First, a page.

theories on anxiety

theories on anxiety

I would like to emphasize to the reader that the concepts I am presenting are solely my personal opinions and unproven theories, which are based on my own life experiences. It is crucial to acknowledge that I could be entirely mistaken about these ideas or any other subject I discuss.

Everyone experiences anxiety at times, but some people struggle with the state of being that’s called “heightened anxiety.”

Heightened anxiety—also referred to as “acute anxiety”—occurs when a person has anxiety that is not based on any real danger to their existence. They feel a degree of anxious fear that's not warranted, and such anxiety often flares up because of triggering experiences. Heightened anxiety, then, can be defined as a state of one having more anxiety than what is appropriate or necessary to resolve a dangerous or threatening circumstance.

Again, we all feel anxiety at times. In fact, we're all designed from birth to have natural anxieties and natural abilities to express those anxieties. Consider a newborn baby girl. When she's hungry, she tells her parents that something is not right through her crying. If she doesn't get what she needs, her crying gets louder. If she perceives that her needs don't get met regularly, she might feel greater levels of anxiety when her discomfort occurs again.

In a situation such as this, anxiety appears to be the anticipation of danger. And in the case of this newborn, the anxiety is both natural and vital. It's vital because it's too early in the child's development for her to free herself from the cause of her discomfort. Her anxiety triggers the reactions she needs to engage in to communicate to her caregivers that something is not comfortable for her.

It's important that the child's needs are met as part of a regular routine. If they're not, then as the child matures physically she will become developmentally stunted in some ways. Psychologically, such a child whose needs aren't met in connection with regular patterns could remain in an anxious state. And if the circumstances that cause her anxiety are not addressed, that child will develop unskilful, inappropriate, manipulative techniques to get what she wants.

The principles of psychology are largely based on the laws of cause and effect. And from a psychological standpoint it's understood that one’s lack of need fulfillment causes anxiety: That anxiety will in turn develop into mental disorders and/or negative behavior patterns and destructive acting out.

People with heightened senses of anxiety usually will have damages to their overall psyches, and that's often manifested in their poor coping skills. Those who have heightened anxiety approach their problems with too much worry, too much force, and actions governed by extreme emotional lows.

As we function in society, we’re exposed to a great many people who have destructive addictive behaviors. Unfortunately, we often pick up those behaviors. And if we seek to fight our tendency to do that, we should understand that addictive behaviors are driven by heightened levels of anxiety.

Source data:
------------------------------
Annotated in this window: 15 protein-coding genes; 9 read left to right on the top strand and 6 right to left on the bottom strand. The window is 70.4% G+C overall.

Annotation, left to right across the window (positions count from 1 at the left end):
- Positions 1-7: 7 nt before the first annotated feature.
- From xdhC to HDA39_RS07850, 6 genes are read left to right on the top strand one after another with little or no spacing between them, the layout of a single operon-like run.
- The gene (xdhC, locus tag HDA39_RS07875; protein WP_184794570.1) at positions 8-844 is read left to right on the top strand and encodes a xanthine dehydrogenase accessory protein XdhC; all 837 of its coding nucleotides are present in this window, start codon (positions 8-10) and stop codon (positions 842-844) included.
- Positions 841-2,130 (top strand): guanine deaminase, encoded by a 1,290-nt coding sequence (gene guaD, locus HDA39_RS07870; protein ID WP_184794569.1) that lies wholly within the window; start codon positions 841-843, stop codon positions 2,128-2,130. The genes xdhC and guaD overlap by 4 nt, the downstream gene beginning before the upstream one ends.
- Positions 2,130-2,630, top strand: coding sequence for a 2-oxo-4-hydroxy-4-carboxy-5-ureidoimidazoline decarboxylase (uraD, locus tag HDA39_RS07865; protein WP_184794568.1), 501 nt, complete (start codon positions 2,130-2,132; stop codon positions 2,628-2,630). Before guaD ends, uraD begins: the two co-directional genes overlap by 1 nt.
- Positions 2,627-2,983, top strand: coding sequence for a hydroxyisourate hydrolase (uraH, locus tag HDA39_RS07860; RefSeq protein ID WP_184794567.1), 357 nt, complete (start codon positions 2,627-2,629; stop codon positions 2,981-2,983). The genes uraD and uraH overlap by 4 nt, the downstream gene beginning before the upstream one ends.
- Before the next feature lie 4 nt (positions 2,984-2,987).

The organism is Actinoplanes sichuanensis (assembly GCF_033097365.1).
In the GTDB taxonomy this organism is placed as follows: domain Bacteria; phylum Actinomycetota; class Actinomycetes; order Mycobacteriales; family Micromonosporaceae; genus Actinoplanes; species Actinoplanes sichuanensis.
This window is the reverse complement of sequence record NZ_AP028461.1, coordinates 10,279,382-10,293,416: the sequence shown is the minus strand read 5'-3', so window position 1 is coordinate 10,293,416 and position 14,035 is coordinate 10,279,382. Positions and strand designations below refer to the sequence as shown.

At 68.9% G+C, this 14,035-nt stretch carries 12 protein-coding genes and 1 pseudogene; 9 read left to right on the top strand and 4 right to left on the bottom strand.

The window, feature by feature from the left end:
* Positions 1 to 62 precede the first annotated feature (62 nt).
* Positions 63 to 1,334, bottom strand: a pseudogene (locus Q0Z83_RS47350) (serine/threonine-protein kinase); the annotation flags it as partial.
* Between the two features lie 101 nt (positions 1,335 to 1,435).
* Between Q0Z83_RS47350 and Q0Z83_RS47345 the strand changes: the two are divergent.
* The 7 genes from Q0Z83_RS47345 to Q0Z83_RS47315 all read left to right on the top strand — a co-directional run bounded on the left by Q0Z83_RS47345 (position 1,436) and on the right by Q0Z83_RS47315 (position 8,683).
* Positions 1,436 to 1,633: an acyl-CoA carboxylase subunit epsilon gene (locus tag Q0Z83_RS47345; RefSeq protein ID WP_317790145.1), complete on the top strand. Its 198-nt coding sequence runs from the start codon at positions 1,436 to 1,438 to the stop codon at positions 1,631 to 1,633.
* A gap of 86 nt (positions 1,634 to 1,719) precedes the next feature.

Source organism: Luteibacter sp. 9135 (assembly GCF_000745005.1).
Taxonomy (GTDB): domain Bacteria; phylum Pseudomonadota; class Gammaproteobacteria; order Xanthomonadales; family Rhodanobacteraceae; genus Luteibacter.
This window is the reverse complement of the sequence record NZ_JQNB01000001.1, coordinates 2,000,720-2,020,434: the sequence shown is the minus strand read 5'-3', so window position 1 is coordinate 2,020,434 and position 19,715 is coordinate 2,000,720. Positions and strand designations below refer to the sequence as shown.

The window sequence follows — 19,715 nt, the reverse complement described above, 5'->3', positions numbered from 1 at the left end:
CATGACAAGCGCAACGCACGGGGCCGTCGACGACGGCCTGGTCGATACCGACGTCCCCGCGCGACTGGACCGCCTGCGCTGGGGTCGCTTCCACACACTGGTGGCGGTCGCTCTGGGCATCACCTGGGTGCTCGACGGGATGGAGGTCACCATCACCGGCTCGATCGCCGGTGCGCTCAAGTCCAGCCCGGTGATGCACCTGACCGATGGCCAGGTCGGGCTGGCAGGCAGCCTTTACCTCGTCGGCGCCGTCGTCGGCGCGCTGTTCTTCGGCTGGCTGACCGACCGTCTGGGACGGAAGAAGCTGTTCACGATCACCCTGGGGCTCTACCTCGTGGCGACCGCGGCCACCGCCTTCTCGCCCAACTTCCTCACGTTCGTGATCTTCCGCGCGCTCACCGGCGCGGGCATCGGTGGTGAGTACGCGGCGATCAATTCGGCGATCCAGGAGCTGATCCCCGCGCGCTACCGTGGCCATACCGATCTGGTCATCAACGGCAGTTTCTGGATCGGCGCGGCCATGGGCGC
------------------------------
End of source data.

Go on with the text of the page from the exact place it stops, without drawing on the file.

There are many symptoms of heightened anxiety. Two of the most prominent ones are lack of self-esteem and difficulties with concentration. And anxiety sometimes causes poor self-esteem issues (rather than just being a symptom of such issues). Self-esteem problems are sometimes hard to detect, and many people have had self-esteem problems because of systematic abuse, trauma, or both. To recover from anxiety disorders (as well as other psychological problems), it’s vitally important to build self-esteem.

Another crucial step in overcoming anxiety problems is to study one’s own behavior patterns and work hard to change those behavior patterns for the better. Such changes will differ greatly from one individual to the next, but certain general concepts about how those types of changes will be applicable to all individuals.

The purpose of this writing is to help individuals who have the capacity of helping themselves initiate life changes that will help them overcome their anxiety. The recommended changes will be such that they will not be destructive to the individuals, their fellow humans, other creatures on the planet, or the planet itself.

Acute anxiety can be caused by many things—not only the types of experiences from infancy mentioned earlier, but also by losses and traumas that one might face later in life. And it’s debilitating. It makes it difficult to be creative, it forces us to shut down emotions to numb its pain, and it causes so much emotional disruption that we often look to negative addictions to soothe its discomfort.

Reducing anxiety begins with awareness. You must face up to the existence of your problem with it and then determine the root cause of it. You can then talk through the causes with others and try to understand some of the damage that has been done to you. You can then deal with the emotions that the awareness and contemplation uncovers. Dealing with the emotions will require steps such as crying, grieving, or expressing anger, but after you do so the emotions will cease to have such an exacting toll.

From that point you'll need to take other positive action steps. You’ll need to write about what you've been through and what you’re going through, make critical changes to your behavior, and embrace life. But you will then be able to embrace life on life’s terms. You'll be able to breathe deeply, enjoy precious moments that used to escape you, and live in the present moment without the repressive emotional experiences that gave you so much trouble in the past.

I strongly encourage you to read this book in its entirety and take the positive steps that are detailed in it. I applaud you for your decision to face up to your anxiety issues, and I'm very confident that you are on the verge of an exciting self-help breakthrough.


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